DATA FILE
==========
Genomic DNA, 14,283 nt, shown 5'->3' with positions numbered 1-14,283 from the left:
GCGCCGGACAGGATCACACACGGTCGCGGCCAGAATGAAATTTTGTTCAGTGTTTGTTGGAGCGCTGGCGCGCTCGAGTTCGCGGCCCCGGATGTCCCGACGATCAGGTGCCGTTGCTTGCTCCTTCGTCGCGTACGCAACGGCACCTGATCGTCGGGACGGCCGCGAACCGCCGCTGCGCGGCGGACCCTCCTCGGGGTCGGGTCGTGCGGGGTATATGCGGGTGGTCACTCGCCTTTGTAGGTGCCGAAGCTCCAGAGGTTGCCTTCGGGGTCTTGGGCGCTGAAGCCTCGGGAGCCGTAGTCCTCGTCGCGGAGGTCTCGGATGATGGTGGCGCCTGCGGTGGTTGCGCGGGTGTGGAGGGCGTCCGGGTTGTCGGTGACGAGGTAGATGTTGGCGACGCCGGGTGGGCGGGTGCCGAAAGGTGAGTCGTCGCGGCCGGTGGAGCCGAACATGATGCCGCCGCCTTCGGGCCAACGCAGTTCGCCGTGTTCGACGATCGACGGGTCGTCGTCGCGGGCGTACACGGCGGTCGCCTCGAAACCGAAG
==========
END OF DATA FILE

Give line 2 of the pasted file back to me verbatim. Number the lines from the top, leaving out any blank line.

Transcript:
GCGCCGGACAGGATCACACACGGTCGCGGCCAGAATGAAATTTTGTTCAGTGTTTGTTGGAGCGCTGGCGCGCTCGAGTTCGCGGCCCCGGATGTCCCGACGATCAGGTGCCGTTGCTTGCTCCTTCGTCGCGTACGCAACGGCACCTGATCGTCGGGACGGCCGCGAACCGCCGCTGCGCGGCGGACCCTCCTCGGGGTCGGGTCGTGCGGGGTATATGCGGGTGGTCACTCGCCTTTGTAGGTGCCGAAGCTCCAGAGGTTGCCTTCGGGGTCTTGGGCGCTGAAGCCTCGGGAGCCGTAGTCCTCGTCGCGGAGGTCTCGGATGATGGTGGCGCCTGCGGTGGTTGCGCGGGTGTGGAGGGCGTCCGGGTTGTCGGTGACGAGGTAGATGTTGGCGACGCCGGGTGGGCGGGTGCCGAAAGGTGAGTCGTCGCGGCCGGTGGAGCCGAACATGATGCCGCCGCCTTCGGGCCAACGCAGTTCGCCGTGTTCGACGATCGACGGGTCGTCGTCGCGGGCGTACACGGCGGTCGCCTCGAAACCGAAG